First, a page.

Near constant starting salaries
Ever since I graduated in 2001, the starting salary of an IT graduate has remained more or less the same. Most engineering students from the cities do not accept such salaries but then they have a choice of moving out for further education to the US, etc. Unfortunately, this isn’t an option for most of the folks coming in from middle India. Additionally, 2.5 lakhs p.a. is lucrative for most of these graduates. Most big IT companies are also more than happy to keep this salary constant for the past so many years. So what we now have are sub-standard quality graduates along with folks who are paid less. Not a good thing at all.
Rising costs & degrading urban infrastructure
This isn’t a direct reason for the downfall of the Indian IT but most of these jobs & companies contributed extensively to the tax-revenues of states, and the centre. Unfortunately, this did not translate to quality infrastructure in these urban wastelands. The accompanying real-estate boom & high inflationary rates have ensured that the cost of living increases quite a lot each year & house rentals are on an all-time high. Many of the new young graduates stay far away from the city in order to make rent. This all affects the quality of work.
Increasing credit debt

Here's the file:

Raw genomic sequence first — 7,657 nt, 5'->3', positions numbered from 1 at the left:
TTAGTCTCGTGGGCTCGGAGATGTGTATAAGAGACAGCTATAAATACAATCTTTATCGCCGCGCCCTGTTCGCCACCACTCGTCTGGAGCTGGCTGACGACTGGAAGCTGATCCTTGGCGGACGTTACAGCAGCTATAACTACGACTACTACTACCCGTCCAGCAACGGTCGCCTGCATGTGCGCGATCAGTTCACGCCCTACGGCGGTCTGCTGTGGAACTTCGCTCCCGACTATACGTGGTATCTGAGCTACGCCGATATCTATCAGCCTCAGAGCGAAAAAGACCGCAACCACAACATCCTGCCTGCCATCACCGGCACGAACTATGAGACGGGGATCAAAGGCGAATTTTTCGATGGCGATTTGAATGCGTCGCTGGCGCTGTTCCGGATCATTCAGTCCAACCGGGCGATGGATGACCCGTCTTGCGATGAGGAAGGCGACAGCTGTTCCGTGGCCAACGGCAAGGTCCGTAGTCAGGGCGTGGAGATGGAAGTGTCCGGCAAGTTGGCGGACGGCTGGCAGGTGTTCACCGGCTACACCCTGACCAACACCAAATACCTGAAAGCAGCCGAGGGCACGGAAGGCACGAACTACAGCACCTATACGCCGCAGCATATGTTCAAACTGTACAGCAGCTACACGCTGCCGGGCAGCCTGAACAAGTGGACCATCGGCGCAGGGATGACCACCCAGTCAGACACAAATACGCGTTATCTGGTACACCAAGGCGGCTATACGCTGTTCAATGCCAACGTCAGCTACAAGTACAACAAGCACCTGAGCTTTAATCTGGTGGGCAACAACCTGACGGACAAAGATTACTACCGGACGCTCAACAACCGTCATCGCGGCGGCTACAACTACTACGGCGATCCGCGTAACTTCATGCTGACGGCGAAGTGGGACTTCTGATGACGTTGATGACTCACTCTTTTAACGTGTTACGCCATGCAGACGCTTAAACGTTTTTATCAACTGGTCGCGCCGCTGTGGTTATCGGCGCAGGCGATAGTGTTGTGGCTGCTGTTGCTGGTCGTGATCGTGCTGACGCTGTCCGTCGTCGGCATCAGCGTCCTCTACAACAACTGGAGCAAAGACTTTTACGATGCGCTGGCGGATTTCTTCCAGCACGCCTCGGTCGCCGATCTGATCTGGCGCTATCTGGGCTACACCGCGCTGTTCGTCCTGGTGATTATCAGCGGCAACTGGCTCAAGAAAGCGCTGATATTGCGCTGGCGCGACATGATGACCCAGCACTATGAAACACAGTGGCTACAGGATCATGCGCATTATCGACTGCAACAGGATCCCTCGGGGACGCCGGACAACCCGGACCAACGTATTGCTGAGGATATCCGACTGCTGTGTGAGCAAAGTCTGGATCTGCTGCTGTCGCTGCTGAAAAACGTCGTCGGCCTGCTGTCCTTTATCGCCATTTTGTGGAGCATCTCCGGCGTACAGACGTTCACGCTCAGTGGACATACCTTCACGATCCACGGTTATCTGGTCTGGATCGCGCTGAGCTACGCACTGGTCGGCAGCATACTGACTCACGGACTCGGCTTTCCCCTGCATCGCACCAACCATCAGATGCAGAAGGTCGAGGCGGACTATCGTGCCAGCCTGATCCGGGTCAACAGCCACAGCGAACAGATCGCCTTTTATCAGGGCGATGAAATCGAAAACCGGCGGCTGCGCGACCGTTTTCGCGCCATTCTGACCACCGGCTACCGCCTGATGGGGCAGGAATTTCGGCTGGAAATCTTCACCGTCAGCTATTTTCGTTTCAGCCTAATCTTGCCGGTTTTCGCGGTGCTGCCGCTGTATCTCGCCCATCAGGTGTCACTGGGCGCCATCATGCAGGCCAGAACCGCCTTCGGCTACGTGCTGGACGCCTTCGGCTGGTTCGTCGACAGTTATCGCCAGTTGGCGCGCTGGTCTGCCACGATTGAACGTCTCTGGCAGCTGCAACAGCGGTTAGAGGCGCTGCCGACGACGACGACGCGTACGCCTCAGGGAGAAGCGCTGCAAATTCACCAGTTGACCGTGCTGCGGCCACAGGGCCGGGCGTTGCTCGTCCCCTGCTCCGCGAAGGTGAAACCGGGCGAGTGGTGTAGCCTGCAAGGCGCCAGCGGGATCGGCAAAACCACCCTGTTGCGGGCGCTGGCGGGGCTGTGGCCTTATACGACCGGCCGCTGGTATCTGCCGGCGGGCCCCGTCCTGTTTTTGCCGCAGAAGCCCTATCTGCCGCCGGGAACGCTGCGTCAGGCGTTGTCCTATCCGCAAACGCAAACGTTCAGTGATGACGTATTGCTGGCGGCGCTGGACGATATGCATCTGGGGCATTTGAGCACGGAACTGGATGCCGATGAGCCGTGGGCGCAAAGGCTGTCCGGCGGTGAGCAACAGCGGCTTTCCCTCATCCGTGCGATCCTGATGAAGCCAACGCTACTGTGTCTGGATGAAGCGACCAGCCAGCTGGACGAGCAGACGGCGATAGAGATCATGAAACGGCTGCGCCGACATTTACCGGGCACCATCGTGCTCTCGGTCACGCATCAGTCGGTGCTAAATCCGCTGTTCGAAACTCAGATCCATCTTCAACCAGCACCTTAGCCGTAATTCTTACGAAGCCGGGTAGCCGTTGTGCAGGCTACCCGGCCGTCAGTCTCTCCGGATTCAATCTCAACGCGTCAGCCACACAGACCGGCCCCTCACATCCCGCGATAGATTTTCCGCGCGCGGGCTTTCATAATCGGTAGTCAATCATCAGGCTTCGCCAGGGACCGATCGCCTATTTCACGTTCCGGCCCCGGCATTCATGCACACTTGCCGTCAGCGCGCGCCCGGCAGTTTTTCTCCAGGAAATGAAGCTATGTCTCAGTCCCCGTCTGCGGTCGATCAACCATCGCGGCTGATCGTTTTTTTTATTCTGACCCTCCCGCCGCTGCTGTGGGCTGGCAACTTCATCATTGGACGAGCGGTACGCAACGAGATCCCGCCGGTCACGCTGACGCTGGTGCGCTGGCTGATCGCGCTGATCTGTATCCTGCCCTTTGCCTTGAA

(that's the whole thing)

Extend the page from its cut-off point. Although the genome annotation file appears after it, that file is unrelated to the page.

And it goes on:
It’s absolutely sad to see many of these young graduates caught up in credit card debts. There was a time around 8 years back when credit cards were doled out to IT workers as if they were visiting cards. I have seen quite a few colleagues who are stuck in credit card debts, personal loans, etc. Leave aside owning a home, they are struggling to make payments. At the same time, everyone wants the flashy phone, the flashy clothes, good food, etc. It’s appalling to note that many workers don’t even know how Income tax is calculated! So when these guys are offered single digit pay hikes especially when they’ve seen some seniors in the past get 20%+ pay hikes, they are disappointed and get unmotivated. To make matters worse, they can’t switch jobs because no one is hiring at that experience level. This all translates to poor quality of work.
It isn’t all a bad thing though. Many companies have started seeing the big picture and involved in improving their bottom lines. They have started investing more & more into innovation. Some colleges at the top-tier are changing their syllabus on a yearly basis. Also if you can innovate in your job, you still have multiple growth opportunities. Most folks are unaware of the emerging technologies, market trends, global financial news, etc. This is extremely vital if you want to grow in your role. If this is followed, many can still reap the financial rewards and grow. If this isn’t followed, sadly the IT industry isn’t the utopia that it was made out to be.
I’ll end this by saying that there is still hope but yes, the Indian IT industry isn’t what it used to be.
About the Author – Akshay Damle
Akshay Damle is a Pune-based technology enthusiast. During the day, he manages teams that are involved in building scalable payment systems infrastructure. He has over 11 years of experience in building enterprise applications. His interests are following emerging technology trends, current affairs, finance & general knowledge. You can follow him on twitter @akkiman.